When/how can I find out if my kids have PKD?

Do you have a young child or teenager with ARPKD or ADPKD? Talk to other parents who are caring for children with PKD.
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When/how can I find out if my kids have PKD?

Postby rollinke » Thu May 21, 2015 2:02 pm

My husband had PKD and had known about it since his late teens. He is 37 and just had a transplant 6 months ago. We have two children ages 6 and 8 and I am wondering when we could get them tested for PKD. Other than genetic testing, which is quite expensive, what are the options for finding out?

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Re: When/how can I find out if my kids have PKD?

Postby Moderator » Sat Oct 10, 2015 8:36 am

Thank you for your post. Below, you will find commonly asked questions and answers on this topic taken from the Learn section of pkdcure.org.

How is PKD diagnosed?
A physician is alerted to the possibility of ADPKD in three different settings: when someone reports that there is a family history of ADPKD, when there are signs and symptoms that commonly occur in ADPKD, or when a test is done for some other reason and cysts are found in the kidney.

Currently, there are three main clinical tests that can be used to diagnose a person with PKD: ultrasound, computed tomography (CT) or magnetic resonance imaging (MRI).

Ultrasound is the most common and least costly screening method for ADPKD. A recent research study has produced diagnostic criteria that are useful for testing individuals having either the PKD1 or PKD2 mutation in the usual clinical setting in which molecular genotyping is seldom performed. To read a medical publication on this topic – which can also be printed and taken to your doctor – click here, http://pkdcure.org/document.doc?id=90.

Computed tomography (CT) and MRI scans are likely to be more sensitive than ultrasound but the sensitivity of these methods have not been systematically analyzed yet. CT scans, however, involve radiation and may also require iodinated contrast dye which can be toxic to the kidneys. CT scans or MRIs may be indicated for the evaluation of certain complications like bleeding into a cyst or a suspected kidney stone or alternatively if a more sensitive screening test with the ability to detect small cysts is deemed necessary.

DNA testing is available for ADPKD. There are two types of DNA tests: Gene linkage testing and Direct Mutation analysis. Gene linkage can determine ADPKD status with a 99 percent probability in informative families. Linkage testing is not a direct analysis of the DNA sequence of the PKD1 and PKD2 genes. Rather, it relies on the identification of certain "markers" in the DNA of several members of a family in which PKD has been diagnosed. For linkage analysis, blood samples must be obtained from the person being tested (the "proband") as well as from several (typically three or more including the proband) persons from more than one generation of the proband's family, including those affected and unaffected with ADPKD. A detailed family history and pedigree are also required. The results are typically reported to all family members that provided blood samples for the analysis.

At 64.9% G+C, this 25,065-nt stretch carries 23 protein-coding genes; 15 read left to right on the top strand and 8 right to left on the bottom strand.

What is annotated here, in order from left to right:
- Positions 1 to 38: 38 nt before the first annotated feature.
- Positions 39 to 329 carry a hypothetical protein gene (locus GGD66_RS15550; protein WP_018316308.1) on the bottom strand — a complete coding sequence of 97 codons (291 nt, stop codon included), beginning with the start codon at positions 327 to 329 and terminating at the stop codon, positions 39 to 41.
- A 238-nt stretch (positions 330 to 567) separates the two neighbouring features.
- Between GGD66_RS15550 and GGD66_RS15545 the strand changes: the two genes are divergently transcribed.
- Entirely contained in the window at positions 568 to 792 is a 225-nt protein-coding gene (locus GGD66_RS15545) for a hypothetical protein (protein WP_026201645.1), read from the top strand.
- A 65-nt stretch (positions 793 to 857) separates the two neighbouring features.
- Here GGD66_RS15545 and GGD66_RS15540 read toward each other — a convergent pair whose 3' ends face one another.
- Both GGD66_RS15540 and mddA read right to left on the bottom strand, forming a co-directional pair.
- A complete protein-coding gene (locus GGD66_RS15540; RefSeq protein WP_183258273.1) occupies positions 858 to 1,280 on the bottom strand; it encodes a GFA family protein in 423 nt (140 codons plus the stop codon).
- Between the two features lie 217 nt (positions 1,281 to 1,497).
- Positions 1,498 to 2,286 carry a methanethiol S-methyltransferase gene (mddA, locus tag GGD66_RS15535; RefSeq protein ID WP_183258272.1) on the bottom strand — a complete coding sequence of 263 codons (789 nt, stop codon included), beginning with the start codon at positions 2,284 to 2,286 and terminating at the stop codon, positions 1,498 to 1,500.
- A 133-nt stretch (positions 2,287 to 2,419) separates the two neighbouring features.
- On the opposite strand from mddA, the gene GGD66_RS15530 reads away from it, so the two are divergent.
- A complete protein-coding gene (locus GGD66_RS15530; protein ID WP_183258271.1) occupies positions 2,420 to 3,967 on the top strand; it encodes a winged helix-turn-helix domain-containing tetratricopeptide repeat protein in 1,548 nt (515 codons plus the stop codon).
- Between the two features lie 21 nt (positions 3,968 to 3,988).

In contrast, direct DNA sequencing requires only a single sample from the proband. This method is a direct analysis of the DNA sequences of the PKD1 and PKD2 genes. It is private, and the results are only reported to the proband's physician and the patient (the proband). Using very sophisticated DNA sequencing apparatus, each of the nearly 17,000 "bases" of DNA are analyzed and the entire sequence is thus determined. This method is capable of identifying those changes in the sequence that are indicative of disease. It may be the only option if family members are unavailable or unwilling to participate in a linkage study. Each of these methods has pros and cons and the it can be costly to the patient.

Should I have genetic testing done? Do my children need it?
This is a difficult question without a straightforward answer. There are treatable complications that are undetected in almost 60% of patients due to ADPKD. Complications include hypertension, urinary tract infections and hematuria or blood in the urine. These conditions contribute to disease progression in ADPKD. However, a diagnosis of an inherited kidney disease can limit access to life insurance coverage and for those whose employment provides excellent health insurance coverage, a diagnosis can alter a decision regarding change of employment. These issues can have an impact with regard to undergoing screening for a diagnosis of ADPKD.

An alternative to undergoing screening for a diagnosis of ADPKD is that at-risk individuals can practice "universal precautions", i.e., assume that everyone at risk has ADPKD and treat accordingly. This would include having a home blood pressure measuring device, having a physician obtain blood pressure measurements and check urinalyses regularly, and having blood work done to measure kidney function. Should symptoms develop, such as flank pain, back pain, pain with urination, or blood in the urine, referral to a nephrologist is recommended. Importantly, the field of scientific investigation in ADPKD is making tremendous progress, and, at the current pace we are rapidly developing an increased understanding of the PKD genes and their protein products. This will hopefully spur development of specific therapies for ADPKD. . Those diagnosed early with ADPKD would benefit the most from such therapies. All of these issues make this decision a case-by-case and year-by-year consideration. It is worthwhile to discuss all questions and concerns with your health care provider before proceeding with a screening test for the presence of ADPKD
To learn more, visit pkdcure.org! If you have questions, please email education@pkdcure.org.

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